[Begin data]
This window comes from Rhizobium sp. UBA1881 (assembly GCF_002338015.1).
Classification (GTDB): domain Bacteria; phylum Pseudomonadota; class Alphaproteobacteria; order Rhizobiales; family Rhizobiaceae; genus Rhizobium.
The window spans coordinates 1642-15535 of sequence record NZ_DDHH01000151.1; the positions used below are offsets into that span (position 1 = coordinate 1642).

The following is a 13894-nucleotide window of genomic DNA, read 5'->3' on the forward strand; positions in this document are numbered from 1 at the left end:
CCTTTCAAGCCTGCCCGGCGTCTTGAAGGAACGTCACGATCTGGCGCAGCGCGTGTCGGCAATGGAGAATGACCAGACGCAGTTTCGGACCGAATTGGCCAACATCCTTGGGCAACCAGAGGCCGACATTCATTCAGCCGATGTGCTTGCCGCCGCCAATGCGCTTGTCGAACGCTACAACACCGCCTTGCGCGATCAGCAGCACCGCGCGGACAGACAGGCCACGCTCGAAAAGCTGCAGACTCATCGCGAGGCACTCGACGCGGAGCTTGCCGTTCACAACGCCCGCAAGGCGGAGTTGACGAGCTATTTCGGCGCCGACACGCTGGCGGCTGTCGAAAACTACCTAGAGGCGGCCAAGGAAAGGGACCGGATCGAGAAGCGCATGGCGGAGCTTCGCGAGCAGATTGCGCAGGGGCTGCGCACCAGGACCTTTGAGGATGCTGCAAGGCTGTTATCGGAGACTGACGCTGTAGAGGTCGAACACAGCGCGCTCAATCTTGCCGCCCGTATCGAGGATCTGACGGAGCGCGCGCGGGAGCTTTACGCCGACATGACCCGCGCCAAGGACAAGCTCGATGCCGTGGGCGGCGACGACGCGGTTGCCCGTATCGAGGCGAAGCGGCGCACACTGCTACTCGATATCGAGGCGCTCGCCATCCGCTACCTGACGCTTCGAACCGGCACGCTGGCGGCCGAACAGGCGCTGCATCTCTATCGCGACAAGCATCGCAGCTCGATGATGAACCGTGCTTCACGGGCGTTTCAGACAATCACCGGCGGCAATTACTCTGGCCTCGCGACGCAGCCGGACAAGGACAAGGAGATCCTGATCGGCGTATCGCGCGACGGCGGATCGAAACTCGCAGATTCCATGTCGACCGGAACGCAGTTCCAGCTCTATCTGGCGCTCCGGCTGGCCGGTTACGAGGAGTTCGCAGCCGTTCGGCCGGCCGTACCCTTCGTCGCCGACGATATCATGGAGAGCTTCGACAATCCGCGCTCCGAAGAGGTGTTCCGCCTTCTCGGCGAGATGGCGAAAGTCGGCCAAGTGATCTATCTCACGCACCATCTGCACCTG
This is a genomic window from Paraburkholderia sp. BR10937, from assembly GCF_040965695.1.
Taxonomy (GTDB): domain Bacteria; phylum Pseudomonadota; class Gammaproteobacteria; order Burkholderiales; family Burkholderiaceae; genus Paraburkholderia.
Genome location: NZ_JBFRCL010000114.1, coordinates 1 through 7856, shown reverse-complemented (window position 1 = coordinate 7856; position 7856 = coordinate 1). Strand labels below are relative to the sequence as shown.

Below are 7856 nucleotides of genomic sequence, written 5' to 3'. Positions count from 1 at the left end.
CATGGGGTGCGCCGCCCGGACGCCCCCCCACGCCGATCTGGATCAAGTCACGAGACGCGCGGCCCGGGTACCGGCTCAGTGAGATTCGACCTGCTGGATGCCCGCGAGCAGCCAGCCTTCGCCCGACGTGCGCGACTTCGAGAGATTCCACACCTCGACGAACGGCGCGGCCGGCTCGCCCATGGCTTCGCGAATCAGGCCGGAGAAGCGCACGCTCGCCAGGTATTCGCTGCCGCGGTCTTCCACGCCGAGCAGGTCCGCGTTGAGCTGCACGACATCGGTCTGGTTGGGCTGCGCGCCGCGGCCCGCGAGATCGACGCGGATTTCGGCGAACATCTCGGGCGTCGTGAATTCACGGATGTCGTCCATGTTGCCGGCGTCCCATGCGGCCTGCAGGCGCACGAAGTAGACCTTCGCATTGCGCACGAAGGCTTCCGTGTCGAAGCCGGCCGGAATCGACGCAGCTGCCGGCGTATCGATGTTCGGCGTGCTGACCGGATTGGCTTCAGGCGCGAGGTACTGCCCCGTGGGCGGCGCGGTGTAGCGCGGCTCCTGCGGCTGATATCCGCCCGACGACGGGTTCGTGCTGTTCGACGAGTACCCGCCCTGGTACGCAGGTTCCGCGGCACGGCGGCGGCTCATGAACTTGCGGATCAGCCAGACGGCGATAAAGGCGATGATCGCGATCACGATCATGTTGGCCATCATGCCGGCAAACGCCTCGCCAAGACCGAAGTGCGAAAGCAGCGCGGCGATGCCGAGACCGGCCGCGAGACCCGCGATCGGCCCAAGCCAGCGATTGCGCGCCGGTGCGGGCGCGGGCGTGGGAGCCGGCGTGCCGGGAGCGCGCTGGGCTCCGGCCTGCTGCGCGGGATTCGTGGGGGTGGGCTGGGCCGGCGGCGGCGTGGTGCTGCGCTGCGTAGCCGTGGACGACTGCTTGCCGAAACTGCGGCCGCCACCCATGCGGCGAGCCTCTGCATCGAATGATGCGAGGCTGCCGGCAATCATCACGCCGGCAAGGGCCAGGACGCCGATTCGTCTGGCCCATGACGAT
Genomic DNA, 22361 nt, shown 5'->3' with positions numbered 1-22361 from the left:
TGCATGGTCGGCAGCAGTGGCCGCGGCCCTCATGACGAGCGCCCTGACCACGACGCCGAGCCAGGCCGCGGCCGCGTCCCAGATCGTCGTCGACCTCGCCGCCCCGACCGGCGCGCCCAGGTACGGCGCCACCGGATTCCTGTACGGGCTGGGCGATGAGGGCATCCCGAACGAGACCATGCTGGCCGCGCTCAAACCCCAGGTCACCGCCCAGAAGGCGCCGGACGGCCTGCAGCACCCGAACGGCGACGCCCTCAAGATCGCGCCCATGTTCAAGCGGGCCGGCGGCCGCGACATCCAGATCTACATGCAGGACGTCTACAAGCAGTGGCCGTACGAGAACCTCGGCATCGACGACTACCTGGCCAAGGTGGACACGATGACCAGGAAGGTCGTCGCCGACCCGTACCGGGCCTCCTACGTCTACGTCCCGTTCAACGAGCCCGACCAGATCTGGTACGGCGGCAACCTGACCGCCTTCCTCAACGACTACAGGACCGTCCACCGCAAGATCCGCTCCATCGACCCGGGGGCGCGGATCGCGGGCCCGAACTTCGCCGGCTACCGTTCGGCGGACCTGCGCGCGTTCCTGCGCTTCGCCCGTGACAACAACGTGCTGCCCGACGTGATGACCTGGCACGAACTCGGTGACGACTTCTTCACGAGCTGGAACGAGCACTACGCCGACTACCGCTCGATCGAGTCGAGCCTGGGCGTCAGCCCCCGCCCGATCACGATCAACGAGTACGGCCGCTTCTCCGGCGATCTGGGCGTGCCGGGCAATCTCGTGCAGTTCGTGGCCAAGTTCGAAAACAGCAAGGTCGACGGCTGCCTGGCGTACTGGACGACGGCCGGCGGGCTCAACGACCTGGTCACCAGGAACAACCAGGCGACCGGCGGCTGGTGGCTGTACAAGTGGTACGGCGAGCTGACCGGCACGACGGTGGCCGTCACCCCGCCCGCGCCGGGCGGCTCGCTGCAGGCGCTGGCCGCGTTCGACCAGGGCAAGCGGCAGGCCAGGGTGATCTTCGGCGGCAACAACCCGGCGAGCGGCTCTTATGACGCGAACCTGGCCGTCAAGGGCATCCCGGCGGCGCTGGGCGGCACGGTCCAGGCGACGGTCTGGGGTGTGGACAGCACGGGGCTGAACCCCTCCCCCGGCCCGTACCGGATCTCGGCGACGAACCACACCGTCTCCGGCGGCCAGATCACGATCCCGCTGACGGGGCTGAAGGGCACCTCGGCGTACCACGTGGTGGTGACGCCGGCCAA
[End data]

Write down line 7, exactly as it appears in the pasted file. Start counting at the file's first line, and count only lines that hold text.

Taxonomy (GTDB): domain Bacteria; phylum Pseudomonadota; class Gammaproteobacteria; order Burkholderiales; family Burkholderiaceae; genus Paraburkholderia.